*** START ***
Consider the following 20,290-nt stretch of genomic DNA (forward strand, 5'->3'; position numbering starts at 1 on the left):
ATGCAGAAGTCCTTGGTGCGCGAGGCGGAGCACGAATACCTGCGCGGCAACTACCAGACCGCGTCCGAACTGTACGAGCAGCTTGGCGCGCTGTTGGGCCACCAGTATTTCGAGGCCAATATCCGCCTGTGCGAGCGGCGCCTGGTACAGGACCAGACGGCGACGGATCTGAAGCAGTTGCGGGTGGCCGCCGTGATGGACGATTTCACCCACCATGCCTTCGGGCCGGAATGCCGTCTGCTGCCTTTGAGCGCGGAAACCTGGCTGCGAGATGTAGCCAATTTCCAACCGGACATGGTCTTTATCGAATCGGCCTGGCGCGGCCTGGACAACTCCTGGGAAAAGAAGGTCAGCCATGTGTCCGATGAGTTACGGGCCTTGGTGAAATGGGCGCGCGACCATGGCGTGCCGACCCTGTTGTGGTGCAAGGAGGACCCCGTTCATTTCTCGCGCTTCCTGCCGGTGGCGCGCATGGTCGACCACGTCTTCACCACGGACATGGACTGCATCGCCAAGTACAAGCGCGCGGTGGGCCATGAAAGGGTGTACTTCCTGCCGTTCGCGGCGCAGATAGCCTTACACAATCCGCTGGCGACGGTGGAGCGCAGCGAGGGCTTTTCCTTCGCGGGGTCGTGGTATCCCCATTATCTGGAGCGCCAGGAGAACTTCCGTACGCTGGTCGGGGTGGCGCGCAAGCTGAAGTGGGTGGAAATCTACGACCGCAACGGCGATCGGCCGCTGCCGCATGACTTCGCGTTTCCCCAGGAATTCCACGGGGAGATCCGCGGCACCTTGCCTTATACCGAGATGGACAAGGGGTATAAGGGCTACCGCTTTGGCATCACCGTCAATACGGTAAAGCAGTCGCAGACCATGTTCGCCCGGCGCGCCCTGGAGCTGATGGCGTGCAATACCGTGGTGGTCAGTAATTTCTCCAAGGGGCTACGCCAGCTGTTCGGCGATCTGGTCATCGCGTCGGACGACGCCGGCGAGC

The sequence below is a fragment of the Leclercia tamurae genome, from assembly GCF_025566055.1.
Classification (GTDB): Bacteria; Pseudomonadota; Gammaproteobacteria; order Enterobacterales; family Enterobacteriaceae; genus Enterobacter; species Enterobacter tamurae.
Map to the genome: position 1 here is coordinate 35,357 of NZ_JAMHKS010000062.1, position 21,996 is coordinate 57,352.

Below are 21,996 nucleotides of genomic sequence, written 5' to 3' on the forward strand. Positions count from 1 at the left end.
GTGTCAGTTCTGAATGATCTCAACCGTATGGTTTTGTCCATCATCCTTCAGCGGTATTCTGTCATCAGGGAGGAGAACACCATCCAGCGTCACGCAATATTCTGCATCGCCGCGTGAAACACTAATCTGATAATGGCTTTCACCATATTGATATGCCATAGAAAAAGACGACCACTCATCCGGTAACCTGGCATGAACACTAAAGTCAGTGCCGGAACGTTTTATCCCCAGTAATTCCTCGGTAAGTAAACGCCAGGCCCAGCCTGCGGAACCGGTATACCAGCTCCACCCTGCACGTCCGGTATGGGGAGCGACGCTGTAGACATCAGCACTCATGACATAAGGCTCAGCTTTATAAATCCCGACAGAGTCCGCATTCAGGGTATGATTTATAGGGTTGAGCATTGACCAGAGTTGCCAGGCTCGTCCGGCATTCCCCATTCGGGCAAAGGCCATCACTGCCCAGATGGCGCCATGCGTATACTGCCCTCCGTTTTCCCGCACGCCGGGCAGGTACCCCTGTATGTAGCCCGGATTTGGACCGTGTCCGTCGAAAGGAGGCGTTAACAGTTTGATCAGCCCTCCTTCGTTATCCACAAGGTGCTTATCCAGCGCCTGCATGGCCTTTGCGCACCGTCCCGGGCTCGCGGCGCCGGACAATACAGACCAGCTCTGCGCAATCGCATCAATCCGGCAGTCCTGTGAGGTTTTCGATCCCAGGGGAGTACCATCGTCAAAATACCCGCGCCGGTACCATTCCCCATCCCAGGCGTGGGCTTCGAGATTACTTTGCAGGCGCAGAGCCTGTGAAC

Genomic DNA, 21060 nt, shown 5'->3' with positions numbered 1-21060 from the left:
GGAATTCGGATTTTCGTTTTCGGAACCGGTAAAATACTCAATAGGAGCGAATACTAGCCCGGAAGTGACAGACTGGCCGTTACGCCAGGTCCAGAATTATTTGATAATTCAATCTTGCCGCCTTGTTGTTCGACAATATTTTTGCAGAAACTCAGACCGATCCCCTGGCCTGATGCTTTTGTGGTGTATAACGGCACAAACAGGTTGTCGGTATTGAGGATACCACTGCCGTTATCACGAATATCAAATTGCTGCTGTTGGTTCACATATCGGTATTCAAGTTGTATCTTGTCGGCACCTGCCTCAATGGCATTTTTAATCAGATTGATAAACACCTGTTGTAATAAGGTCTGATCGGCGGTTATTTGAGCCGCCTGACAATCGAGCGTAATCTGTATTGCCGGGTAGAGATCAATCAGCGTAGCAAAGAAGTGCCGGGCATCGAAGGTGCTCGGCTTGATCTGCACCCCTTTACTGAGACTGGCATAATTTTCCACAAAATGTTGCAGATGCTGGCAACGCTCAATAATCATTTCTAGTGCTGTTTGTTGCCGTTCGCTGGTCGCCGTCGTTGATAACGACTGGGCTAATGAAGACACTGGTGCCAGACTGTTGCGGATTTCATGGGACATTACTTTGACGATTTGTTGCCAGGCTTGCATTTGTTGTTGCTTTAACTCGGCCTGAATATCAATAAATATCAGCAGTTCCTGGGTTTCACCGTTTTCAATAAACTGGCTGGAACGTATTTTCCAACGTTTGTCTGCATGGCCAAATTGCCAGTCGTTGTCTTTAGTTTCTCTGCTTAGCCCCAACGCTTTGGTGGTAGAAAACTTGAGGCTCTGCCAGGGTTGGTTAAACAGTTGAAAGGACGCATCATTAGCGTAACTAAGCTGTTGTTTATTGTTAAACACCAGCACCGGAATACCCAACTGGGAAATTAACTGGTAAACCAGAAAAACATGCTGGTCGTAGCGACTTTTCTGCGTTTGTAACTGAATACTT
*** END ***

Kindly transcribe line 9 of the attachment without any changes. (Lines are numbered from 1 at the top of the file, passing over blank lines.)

GGAATTCGGATTTTCGTTTTCGGAACCGGTAAAATACTCAATAGGAGCGAATACTAGCCCGGAAGTGACAGACTGGCCGTTACGCCAGGTCCAGAATTATTTGATAATTCAATCTTGCCGCCTTGTTGTTCGACAATATTTTTGCAGAAACTCAGACCGATCCCCTGGCCTGATGCTTTTGTGGTGTATAACGGCACAAACAGGTTGTCGGTATTGAGGATACCACTGCCGTTATCACGAATATCAAATTGCTGCTGTTGGTTCACATATCGGTATTCAAGTTGTATCTTGTCGGCACCTGCCTCAATGGCATTTTTAATCAGATTGATAAACACCTGTTGTAATAAGGTCTGATCGGCGGTTATTTGAGCCGCCTGACAATCGAGCGTAATCTGTATTGCCGGGTAGAGATCAATCAGCGTAGCAAAGAAGTGCCGGGCATCGAAGGTGCTCGGCTTGATCTGCACCCCTTTACTGAGACTGGCATAATTTTCCACAAAATGTTGCAGATGCTGGCAACGCTCAATAATCATTTCTAGTGCTGTTTGTTGCCGTTCGCTGGTCGCCGTCGTTGATAACGACTGGGCTAATGAAGACACTGGTGCCAGACTGTTGCGGATTTCATGGGACATTACTTTGACGATTTGTTGCCAGGCTTGCATTTGTTGTTGCTTTAACTCGGCCTGAATATCAATAAATATCAGCAGTTCCTGGGTTTCACCGTTTTCAATAAACTGGCTGGAACGTATTTTCCAACGTTTGTCTGCATGGCCAAATTGCCAGTCGTTGTCTTTAGTTTCTCTGCTTAGCCCCAACGCTTTGGTGGTAGAAAACTTGAGGCTCTGCCAGGGTTGGTTAAACAGTTGAAAGGACGCATCATTAGCGTAACTAAGCTGTTGTTTATTGTTAAACACCAGCACCGGAATACCCAACTGGGAAATTAACTGGTAAACCAGAAAAACATGCTGGTCGTAGCGACTTTTCTGCGTTTGTAACTGAATACTT